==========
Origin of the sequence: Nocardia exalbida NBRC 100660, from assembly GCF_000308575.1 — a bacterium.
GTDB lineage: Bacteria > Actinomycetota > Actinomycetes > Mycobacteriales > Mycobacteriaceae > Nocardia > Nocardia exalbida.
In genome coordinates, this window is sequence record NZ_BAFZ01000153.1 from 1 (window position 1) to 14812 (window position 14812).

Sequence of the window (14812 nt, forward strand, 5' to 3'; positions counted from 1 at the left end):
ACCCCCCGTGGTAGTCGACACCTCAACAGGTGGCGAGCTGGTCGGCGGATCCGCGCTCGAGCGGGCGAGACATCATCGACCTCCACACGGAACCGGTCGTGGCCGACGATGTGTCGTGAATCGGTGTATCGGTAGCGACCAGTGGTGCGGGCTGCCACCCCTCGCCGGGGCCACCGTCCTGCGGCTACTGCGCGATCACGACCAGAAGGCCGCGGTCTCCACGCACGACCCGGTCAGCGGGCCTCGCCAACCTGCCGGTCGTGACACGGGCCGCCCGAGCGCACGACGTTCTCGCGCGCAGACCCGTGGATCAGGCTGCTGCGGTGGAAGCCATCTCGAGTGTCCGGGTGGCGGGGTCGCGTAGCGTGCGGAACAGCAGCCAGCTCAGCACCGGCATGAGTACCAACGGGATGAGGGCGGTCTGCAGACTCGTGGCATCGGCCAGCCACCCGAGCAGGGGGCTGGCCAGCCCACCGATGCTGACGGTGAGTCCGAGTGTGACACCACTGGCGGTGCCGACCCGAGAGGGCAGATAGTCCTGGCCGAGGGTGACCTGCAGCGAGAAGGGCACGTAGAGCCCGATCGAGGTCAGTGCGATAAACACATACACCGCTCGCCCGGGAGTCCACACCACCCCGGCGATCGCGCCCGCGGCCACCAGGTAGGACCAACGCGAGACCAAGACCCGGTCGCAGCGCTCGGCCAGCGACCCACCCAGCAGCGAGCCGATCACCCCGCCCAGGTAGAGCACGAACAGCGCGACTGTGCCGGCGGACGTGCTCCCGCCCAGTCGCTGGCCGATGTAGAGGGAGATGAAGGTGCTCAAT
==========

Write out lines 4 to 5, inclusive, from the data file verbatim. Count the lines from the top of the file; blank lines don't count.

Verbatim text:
Sequence of the window (14812 nt, forward strand, 5' to 3'; positions counted from 1 at the left end):
ACCCCCCGTGGTAGTCGACACCTCAACAGGTGGCGAGCTGGTCGGCGGATCCGCGCTCGAGCGGGCGAGACATCATCGACCTCCACACGGAACCGGTCGTGGCCGACGATGTGTCGTGAATCGGTGTATCGGTAGCGACCAGTGGTGCGGGCTGCCACCCCTCGCCGGGGCCACCGTCCTGCGGCTACTGCGCGATCACGACCAGAAGGCCGCGGTCTCCACGCACGACCCGGTCAGCGGGCCTCGCCAACCTGCCGGTCGTGACACGGGCCGCCCGAGCGCACGACGTTCTCGCGCGCAGACCCGTGGATCAGGCTGCTGCGGTGGAAGCCATCTCGAGTGTCCGGGTGGCGGGGTCGCGTAGCGTGCGGAACAGCAGCCAGCTCAGCACCGGCATGAGTACCAACGGGATGAGGGCGGTCTGCAGACTCGTGGCATCGGCCAGCCACCCGAGCAGGGGGCTGGCCAGCCCACCGATGCTGACGGTGAGTCCGAGTGTGACACCACTGGCGGTGCCGACCCGAGAGGGCAGATAGTCCTGGCCGAGGGTGACCTGCAGCGAGAAGGGCACGTAGAGCCCGATCGAGGTCAGTGCGATAAACACATACACCGCTCGCCCGGGAGTCCACACCACCCCGGCGATCGCGCCCGCGGCCACCAGGTAGGACCAACGCGAGACCAAGACCCGGTCGCAGCGCTCGGCCAGCGACCCACCCAGCAGCGAGCCGATCACCCCGCCCAGGTAGAGCACGAACAGCGCGACTGTGCCGGCGGACGTGCTCCCGCCCAGTCGCTGGCCGATGTAGAGGGAGATGAAGGTGCTCAAT